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Liquid hydrogen-powered combustion engine

From rocket fuel to clean cars

7 November 2012
Hydrogen, the lightest of all gases, is the most common element in the Universe. It is extremely easy to burn, if oxygen is present. Used in Europe’s Ariane 5 launchers, hydrogen is an excellent rocket fuel, but it is very hard to store. It must be kept in double-walled tanks at very low temperatures, then fed to the rocket engines through tightly sealed pipes.

Recent advances by an Austrian company suggest that hydrogen may also become the fuel of choice for future road transport, solving the problem of how to create clean cars. Working with the German carmaker BMW, this company has adapted rocket technology to develop hydrogen storage tanks small enough to fit in the boot of a saloon car. In 2007, this led to the birth of a production car, the BMW Hydrogen 7, which can use either hydrogen or petrol as fuel. Essentially the only waste emission from the car is harmless water vapour!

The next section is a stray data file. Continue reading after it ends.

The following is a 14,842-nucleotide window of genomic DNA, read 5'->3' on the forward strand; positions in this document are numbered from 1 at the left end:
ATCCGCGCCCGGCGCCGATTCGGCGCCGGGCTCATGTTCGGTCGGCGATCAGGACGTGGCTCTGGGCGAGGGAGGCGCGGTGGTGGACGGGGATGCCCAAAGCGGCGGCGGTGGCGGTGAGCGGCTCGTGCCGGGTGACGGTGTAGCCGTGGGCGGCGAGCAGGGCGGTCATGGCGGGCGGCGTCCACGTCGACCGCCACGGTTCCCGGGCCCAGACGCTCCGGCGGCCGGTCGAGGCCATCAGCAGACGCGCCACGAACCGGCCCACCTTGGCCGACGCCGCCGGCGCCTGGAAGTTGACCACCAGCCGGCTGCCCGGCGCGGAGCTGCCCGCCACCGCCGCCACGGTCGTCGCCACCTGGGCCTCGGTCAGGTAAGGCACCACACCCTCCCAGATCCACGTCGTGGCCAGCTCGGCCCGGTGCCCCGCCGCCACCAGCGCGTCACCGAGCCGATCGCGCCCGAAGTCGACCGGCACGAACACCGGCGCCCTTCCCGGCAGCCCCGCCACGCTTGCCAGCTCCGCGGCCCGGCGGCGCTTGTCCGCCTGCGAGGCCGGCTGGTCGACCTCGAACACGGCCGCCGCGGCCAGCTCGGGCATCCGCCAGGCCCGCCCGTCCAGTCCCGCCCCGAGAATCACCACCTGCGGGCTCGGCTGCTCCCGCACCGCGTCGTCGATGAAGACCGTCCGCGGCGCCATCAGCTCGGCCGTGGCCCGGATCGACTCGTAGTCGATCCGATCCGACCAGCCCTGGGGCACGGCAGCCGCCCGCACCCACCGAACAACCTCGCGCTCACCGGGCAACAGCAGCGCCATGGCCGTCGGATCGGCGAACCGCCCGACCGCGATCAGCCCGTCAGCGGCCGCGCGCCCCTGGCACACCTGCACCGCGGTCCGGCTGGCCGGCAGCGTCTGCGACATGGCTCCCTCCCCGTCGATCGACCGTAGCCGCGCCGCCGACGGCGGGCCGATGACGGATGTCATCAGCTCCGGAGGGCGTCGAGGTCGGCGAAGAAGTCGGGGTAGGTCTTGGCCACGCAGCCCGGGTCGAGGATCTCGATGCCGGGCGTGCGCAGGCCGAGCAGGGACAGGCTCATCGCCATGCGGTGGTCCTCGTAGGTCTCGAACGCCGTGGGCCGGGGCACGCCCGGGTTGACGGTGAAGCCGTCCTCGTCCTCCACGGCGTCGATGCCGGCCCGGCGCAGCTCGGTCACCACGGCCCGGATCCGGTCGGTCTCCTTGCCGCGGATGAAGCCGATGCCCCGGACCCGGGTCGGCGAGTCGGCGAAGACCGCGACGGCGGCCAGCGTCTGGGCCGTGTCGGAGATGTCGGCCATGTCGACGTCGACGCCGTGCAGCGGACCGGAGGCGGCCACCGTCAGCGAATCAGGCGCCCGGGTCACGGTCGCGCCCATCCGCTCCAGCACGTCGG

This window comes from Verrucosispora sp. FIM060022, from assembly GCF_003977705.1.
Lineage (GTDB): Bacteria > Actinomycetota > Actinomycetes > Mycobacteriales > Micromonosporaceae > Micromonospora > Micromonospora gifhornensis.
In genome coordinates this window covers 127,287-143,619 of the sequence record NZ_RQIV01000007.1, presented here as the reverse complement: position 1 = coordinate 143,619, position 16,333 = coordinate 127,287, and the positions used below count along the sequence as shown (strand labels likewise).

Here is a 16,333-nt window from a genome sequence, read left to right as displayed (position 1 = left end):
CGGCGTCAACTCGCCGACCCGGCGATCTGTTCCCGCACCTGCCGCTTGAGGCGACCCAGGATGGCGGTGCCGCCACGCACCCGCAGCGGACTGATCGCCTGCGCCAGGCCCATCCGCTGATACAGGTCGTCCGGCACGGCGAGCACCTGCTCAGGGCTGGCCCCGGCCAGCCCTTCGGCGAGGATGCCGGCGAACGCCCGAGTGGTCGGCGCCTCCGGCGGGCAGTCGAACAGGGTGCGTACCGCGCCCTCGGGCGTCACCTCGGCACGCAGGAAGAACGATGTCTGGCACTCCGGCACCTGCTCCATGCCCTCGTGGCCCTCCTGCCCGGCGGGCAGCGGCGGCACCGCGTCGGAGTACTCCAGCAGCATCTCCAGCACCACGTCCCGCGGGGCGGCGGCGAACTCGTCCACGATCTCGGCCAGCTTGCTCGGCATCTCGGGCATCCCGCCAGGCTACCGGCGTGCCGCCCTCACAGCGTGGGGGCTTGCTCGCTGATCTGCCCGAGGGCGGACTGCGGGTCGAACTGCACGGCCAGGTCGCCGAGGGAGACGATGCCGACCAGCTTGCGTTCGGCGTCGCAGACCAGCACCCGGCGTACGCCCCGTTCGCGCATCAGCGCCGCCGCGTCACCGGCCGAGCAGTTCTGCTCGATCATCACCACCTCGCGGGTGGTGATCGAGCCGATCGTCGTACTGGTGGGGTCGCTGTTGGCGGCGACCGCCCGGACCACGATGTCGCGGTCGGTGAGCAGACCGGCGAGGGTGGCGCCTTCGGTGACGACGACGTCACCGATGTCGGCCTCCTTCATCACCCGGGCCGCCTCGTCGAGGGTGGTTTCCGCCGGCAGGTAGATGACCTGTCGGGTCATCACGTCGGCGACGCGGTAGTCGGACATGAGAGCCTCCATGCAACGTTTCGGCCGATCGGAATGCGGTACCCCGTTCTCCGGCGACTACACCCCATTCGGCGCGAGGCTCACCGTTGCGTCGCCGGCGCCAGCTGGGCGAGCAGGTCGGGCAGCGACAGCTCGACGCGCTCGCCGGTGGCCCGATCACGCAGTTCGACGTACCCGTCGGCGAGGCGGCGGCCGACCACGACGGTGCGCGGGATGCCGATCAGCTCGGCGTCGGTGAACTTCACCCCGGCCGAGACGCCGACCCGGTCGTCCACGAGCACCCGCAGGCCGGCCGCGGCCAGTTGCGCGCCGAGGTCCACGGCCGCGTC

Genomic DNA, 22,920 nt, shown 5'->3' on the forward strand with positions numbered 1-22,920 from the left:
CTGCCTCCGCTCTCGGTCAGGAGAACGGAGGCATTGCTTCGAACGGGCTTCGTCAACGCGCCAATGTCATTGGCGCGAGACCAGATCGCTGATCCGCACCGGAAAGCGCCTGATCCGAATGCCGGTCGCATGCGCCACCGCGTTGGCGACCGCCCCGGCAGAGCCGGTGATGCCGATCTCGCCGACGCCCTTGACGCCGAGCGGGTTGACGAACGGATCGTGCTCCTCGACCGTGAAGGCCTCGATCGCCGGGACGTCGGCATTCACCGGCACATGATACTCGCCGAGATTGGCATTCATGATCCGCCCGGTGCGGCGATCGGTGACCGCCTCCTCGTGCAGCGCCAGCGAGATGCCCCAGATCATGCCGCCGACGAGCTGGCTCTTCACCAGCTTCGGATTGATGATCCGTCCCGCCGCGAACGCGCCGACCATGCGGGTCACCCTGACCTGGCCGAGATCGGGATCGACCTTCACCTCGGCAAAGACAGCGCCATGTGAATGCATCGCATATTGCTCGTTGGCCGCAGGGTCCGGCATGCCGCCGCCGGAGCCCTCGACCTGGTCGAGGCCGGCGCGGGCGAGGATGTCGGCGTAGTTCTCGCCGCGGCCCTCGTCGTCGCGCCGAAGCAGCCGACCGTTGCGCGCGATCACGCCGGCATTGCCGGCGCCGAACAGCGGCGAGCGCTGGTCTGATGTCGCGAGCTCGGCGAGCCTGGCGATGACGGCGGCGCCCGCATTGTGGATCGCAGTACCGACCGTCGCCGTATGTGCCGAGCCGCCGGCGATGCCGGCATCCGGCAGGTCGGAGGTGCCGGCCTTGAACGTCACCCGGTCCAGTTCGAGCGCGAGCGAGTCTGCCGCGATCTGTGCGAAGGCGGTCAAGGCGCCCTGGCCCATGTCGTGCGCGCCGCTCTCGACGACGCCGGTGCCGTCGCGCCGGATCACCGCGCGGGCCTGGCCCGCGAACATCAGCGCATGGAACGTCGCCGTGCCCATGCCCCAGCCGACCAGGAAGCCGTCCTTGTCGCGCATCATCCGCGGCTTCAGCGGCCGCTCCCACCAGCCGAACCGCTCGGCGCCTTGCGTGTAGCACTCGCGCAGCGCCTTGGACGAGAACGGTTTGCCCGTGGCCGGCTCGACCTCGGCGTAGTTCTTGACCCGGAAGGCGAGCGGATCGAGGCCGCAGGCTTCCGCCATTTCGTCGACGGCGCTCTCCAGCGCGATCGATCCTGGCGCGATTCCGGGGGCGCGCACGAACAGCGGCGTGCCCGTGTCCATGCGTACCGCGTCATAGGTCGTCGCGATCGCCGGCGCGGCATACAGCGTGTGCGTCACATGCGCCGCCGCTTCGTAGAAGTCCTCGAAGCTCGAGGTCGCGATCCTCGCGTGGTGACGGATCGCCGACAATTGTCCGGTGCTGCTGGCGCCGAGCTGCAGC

Liquid hydrogen highly insulated fuel tanks for BMW Hydrogen 7
Hydrogen car fuel tank
One of the major challenges was designing the fuel tank. To store as a liquid, hydrogen must be kept at –253ºC. Instead of using constant refrigeration, BMW Hydrogen 7 cars store 114 litres of liquid hydrogen in highly-insulated tanks. Equivalent to a 17 m thick layer of Styrofoam, the tanks’ insulation can keep the hydrogen cold for almost two weeks.

There are still some problems to be overcome before hydrogen-fuelled cars become commonplace. One is the lack of fuelling stations. Another is the loss of liquid hydrogen when it warms and slowly boils off as a gas. A driver leaving the car at the airport for two weeks for example, would return to an empty fuel tank. However, there are clear signs that clean cars fuelled by hydrogen are the future of pollution-free motoring.

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